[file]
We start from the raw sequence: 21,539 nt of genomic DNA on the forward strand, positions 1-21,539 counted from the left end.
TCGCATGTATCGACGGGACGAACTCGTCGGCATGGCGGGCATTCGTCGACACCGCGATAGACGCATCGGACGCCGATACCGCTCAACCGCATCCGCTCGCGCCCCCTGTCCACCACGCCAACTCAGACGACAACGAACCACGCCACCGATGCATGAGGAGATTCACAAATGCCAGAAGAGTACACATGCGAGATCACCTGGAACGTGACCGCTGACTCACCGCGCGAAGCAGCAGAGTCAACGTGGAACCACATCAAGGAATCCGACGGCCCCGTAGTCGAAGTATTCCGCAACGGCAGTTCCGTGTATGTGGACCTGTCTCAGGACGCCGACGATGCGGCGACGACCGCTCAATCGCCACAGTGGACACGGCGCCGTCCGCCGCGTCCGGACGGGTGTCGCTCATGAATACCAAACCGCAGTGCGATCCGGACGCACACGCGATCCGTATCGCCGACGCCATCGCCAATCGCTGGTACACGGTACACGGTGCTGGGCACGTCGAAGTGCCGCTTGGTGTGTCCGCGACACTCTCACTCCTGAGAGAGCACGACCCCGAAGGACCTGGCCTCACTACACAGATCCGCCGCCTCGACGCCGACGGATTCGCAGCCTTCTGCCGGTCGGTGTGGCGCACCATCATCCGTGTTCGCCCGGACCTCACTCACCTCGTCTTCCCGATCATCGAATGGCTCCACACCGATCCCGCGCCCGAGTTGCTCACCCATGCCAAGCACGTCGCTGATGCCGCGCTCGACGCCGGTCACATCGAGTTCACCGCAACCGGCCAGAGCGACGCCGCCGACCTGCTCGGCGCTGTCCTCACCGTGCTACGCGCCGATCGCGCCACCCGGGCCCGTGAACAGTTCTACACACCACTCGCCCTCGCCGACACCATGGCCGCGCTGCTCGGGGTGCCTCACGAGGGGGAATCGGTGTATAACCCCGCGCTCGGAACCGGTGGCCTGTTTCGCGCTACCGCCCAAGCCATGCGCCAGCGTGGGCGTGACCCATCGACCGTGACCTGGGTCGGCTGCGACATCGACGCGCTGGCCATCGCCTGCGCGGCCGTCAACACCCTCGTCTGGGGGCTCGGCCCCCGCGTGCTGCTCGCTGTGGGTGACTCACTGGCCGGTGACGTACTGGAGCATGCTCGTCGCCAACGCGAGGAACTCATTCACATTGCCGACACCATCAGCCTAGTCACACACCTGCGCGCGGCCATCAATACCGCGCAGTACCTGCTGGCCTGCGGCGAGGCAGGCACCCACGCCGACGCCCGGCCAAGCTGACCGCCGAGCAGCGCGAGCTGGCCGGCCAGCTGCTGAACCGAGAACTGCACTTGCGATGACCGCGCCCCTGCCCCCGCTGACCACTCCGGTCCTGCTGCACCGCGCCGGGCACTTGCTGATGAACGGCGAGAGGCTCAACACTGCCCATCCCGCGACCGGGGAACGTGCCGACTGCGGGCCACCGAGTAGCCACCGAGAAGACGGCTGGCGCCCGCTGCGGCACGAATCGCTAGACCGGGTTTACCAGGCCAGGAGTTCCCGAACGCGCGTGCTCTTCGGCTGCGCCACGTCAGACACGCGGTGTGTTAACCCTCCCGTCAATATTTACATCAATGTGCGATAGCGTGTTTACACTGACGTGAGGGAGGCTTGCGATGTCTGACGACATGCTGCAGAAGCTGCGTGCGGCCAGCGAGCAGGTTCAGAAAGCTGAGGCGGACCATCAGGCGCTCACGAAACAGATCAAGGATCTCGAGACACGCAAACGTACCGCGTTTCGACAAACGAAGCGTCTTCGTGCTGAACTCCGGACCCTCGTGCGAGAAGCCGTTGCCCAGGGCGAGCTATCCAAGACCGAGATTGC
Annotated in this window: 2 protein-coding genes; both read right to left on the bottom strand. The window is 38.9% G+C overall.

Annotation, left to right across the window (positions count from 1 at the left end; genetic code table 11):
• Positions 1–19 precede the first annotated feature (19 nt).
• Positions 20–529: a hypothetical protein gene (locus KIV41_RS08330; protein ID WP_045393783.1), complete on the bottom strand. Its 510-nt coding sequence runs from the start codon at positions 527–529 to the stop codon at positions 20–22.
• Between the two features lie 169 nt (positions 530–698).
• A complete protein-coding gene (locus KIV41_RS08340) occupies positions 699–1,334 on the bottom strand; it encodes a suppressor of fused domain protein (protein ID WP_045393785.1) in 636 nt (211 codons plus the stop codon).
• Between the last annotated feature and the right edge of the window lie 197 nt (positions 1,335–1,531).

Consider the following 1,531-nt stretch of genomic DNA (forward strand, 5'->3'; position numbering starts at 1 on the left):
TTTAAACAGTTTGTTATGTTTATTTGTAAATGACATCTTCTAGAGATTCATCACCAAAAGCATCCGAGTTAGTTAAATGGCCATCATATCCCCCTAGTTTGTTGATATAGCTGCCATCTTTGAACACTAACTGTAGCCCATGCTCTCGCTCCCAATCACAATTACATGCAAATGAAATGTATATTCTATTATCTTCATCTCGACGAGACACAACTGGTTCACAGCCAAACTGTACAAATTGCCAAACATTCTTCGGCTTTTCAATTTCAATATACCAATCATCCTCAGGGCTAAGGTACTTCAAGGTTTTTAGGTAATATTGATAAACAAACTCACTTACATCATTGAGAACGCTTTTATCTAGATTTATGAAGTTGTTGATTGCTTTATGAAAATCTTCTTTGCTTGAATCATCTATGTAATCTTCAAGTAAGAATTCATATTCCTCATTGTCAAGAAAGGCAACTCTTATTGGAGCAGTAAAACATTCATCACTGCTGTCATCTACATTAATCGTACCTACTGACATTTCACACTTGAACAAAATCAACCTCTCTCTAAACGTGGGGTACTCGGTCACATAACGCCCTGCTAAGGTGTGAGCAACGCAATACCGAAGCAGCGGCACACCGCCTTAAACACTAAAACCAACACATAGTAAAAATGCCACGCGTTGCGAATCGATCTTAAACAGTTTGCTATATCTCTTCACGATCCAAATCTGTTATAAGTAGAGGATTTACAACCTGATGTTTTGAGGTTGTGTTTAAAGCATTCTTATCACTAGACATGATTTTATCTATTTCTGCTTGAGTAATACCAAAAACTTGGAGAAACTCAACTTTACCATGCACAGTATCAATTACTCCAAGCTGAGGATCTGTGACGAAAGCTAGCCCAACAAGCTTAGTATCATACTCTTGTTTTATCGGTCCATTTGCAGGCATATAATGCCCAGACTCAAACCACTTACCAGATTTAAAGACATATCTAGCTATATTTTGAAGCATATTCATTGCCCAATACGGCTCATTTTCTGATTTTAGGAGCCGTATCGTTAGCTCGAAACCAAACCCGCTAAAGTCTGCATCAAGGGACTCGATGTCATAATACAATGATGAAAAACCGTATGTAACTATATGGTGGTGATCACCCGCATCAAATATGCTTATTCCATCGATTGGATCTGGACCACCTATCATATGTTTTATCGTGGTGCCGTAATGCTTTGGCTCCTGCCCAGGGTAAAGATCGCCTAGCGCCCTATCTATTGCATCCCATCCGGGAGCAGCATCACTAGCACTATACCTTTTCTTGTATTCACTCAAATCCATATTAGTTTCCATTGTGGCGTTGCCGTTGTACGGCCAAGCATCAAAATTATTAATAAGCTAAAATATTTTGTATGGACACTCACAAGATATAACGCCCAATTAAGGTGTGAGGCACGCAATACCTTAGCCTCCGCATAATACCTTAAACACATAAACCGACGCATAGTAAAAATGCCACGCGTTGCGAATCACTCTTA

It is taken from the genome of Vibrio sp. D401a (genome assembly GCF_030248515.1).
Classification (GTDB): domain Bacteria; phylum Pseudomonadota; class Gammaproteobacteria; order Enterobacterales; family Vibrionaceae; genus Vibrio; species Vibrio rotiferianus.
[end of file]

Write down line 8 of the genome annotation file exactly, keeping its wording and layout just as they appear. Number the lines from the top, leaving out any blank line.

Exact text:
• A complete protein-coding gene (locus KIV41_RS08340) occupies positions 699–1,334 on the bottom strand; it encodes a suppressor of fused domain protein (protein ID WP_045393785.1) in 636 nt (211 codons plus the stop codon).